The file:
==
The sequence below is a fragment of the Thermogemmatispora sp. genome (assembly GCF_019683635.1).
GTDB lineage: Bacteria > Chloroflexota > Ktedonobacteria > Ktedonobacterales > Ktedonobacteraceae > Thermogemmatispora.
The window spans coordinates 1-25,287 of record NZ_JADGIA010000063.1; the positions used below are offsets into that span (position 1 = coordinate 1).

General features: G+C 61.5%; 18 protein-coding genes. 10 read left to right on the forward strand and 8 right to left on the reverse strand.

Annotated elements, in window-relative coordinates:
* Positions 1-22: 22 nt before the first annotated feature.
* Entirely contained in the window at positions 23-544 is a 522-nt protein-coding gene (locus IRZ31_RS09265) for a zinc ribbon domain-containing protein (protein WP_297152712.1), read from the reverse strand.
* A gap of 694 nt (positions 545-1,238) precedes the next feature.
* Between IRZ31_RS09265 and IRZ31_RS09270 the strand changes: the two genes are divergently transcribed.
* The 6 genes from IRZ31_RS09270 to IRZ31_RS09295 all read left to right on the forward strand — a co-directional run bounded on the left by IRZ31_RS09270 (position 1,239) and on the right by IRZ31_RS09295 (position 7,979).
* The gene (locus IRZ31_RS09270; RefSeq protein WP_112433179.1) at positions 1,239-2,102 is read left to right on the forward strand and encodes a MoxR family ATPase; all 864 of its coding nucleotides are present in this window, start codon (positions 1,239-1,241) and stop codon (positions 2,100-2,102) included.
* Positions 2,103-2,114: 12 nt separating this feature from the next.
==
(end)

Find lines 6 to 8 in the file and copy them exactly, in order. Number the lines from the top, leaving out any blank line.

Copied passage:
* Positions 1-22: 22 nt before the first annotated feature.
* Entirely contained in the window at positions 23-544 is a 522-nt protein-coding gene (locus IRZ31_RS09265) for a zinc ribbon domain-containing protein (protein WP_297152712.1), read from the reverse strand.
* A gap of 694 nt (positions 545-1,238) precedes the next feature.